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Tools Archives - Page 4 of 7 - The Meaning Movement

Category "Tools"

The Four Phases of Your Life’s Work (Which Describes You?)

- - Finding Your Work, Tools, Work

When I go on hikes, there’s this odd thing that happens. On the way in everything moves slowly. Everything is brand new. The trail twists and turns and every turn brings a new view and a new terrain to traverse.

This is some of the fun of hiking: you get to see new places. But it also is where some of the challenge comes into play. I know roughly how long the hike may be, but I don’t know how far I’ve come or how far I have to go. When it’s late in the day, your pack is weighing on you, you’re hungry, and almost out of water— the joy of the journey is often replaced by an anxious impatience to arrive. I just want to sit down, take my pack off, catch my breath, take off my boots and relax.

But then on the way back down the trail everything seems to move much more quickly. I remember aspects of the terrain. I recall that we crossed a bridge at about half way. I know that the steep section is only so long and that soon we’ll be past it.

The same experience happens on long runs or bike rides.

Once you’ve walked the path before, you have a frame of reference for where you are and what comes next.
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An Agile Approach to Life and Career Planning

You can’t plan your whole life out. It’s just not possible.

In his book Stumbling on Happiness, author Daniel Gilbert makes the point again and again that humans are consistently bad at predicting what will make us happy.

Isn’t that funny? We’re simply bad at anticipating in the present what we’ll want and what will make us happy in the future.

So even if you could plan out your entire life without any unexpected twists and turns, you’d have created a stagnant map to a moving target.

This is something I keep coming back to when it when it comes to career planning and your life’s work. For most people, your life’s work doesn’t change very much, but what will change is how you go about making that impact. You can say that your work is about helping people in a certain way, but you can’t necessarily be sure how you’ll go about doing that work 10 years from now.

Some of the difficulty in predicting and career planning is that at this moment you only know what’s possible at this very moment. Possibilities open and close in sets. What’s available and even imaginable to you right now is based on where you are and what you’ve been exposed to.

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The Psychological Necessity of Breaking the Rules

“We see you as an artist,” he said. His hair was long, thick, and wavy. His face thin and defined. His gaze intense and gentle.

Sixteen of us sat around a big solid wooden table, eating a meal together. We were all part of an Artist Residency at the graduate school I attended.

Somehow I ended up among them.

I didn’t think of myself as an artist. Though I studied music composition in undergrad, I always felt a bit like I was faking it— everyone else had a much greater mastery of their instruments and musical concepts.

I thought my main focus for the week of the Artist Residency was going to be writing music. It turns out it was something much deeper.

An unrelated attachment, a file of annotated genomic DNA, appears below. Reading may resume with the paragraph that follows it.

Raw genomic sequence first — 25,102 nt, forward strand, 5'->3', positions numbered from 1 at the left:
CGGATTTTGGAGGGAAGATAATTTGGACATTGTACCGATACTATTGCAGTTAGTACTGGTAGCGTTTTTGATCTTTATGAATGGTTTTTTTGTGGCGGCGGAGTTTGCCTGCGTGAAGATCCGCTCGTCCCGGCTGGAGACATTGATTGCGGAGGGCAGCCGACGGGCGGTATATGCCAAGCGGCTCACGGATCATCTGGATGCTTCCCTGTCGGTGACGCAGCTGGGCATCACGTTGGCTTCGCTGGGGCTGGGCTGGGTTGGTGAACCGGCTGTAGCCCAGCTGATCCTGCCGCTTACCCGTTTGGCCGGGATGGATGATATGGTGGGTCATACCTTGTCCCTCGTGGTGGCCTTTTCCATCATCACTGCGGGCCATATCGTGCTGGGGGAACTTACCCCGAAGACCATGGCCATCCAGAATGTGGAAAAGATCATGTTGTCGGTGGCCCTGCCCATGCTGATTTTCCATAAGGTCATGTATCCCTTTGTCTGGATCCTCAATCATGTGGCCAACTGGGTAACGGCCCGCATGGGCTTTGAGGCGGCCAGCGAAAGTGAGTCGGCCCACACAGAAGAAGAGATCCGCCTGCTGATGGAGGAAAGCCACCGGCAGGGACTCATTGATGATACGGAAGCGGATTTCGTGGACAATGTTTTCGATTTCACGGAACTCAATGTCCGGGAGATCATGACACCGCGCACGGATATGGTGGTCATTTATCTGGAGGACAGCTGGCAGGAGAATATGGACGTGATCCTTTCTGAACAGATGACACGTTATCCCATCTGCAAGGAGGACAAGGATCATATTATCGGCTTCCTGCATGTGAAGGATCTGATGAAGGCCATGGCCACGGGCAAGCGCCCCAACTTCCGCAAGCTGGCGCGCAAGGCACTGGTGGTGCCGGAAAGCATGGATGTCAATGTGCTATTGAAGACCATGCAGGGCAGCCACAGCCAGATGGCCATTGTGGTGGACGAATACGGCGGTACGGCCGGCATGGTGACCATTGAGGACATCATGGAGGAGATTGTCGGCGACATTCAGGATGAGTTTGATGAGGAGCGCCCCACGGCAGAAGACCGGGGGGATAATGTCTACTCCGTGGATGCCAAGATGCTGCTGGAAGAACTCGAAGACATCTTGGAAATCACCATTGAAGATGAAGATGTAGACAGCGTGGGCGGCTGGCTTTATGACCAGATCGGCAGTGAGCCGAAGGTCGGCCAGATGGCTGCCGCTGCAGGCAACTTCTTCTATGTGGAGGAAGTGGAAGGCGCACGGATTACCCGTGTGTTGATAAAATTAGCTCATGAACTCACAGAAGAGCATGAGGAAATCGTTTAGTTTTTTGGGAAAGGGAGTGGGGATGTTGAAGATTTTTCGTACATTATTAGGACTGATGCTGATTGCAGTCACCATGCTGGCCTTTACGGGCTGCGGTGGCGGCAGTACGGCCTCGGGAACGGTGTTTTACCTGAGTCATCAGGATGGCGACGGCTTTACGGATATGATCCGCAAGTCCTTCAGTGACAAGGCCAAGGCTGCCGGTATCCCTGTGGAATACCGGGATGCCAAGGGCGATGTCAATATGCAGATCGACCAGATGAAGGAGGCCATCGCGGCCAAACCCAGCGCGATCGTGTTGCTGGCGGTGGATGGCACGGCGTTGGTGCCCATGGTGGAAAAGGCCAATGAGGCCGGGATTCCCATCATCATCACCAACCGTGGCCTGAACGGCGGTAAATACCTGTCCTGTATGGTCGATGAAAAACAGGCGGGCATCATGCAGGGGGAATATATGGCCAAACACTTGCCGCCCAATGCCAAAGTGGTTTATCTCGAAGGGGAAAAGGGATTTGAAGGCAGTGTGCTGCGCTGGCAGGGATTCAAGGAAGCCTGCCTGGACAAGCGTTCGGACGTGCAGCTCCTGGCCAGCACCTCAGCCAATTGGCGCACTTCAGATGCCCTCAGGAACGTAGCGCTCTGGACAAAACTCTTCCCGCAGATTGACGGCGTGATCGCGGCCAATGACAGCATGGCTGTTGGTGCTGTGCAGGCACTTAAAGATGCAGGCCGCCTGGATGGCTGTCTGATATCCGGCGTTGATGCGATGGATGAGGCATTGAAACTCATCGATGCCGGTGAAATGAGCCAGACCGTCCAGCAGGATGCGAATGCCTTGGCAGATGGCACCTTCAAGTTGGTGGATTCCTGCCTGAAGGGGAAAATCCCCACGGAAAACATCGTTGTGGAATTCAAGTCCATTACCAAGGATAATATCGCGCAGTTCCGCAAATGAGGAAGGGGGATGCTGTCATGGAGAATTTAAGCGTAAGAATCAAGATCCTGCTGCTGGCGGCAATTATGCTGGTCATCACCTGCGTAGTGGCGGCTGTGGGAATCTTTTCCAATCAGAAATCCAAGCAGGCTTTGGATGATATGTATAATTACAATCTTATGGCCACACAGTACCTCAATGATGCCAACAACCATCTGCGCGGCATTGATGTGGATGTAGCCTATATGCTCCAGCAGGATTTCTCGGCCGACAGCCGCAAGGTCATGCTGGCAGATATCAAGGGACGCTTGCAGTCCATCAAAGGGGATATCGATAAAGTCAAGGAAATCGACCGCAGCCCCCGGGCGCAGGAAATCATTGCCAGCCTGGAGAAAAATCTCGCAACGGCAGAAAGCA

His words to me around that table were part of shift in how I thought of myself. It may seem small from the outside, but on the inside it was big. And risky.

I didn’t spend time around artists in my younger years. My family didn’t have a category for them. None of us were artists. In fact, I don’t know that I could find a single artist in my family tree.

We’d go to art events, but there was always a sense that those people weren’t our people. They were misunderstood and called “artsy-fartsy”.

Artists may make pretty things, but they didn’t seem to belong in our family.

It wasn’t until I was in my mid twenties that I began to embrace the fact that I really am a creative at heart, and that making is a big part of who I am.
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How to Deal With Anxiety (or How I Learned Mindfulness from a Navy SEAL Boot Camp Instructor)

- - Risk and Fear, Tools

The other day Stacia said to me, “I just love how in the moment you are! You want to get the most out of whatever is going on!”

It’s true. I really love living in the moment, and sometimes I’m pretty good at it. When we’re having an amazing meal, it’s not hard for me to eat a little more. When we’re having a great time with friends, it’s not hard for me to stay a little longer.

But if I’m honest, most of the time, I’m not very good at staying in the moment. Much of the time it’s easy to worry and be anxious.

There are a number of unknowns in my life right now.

The biggest is that we’re expecting! Ahh! Come November there’s going to be a baby boy as a part of my daily life.

Along with a little human entering the world comes a whole slew of unknowns. How are we going to make ends meet? How is a third member of Team Cumberland going to affect our life? What’s this going to be like? And on and on and on.

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My Four Best Writing Tips

- - Creativity, Tools

I was a part of a forum of writers and bloggers.  It was one of the first times I’ve talked about the craft of writing and blogging in public.

Turns out I have a lot to say! (You may not be as surprised as I am about that 😉 )

I wanted to share my four best writing tips that I shared on that day.
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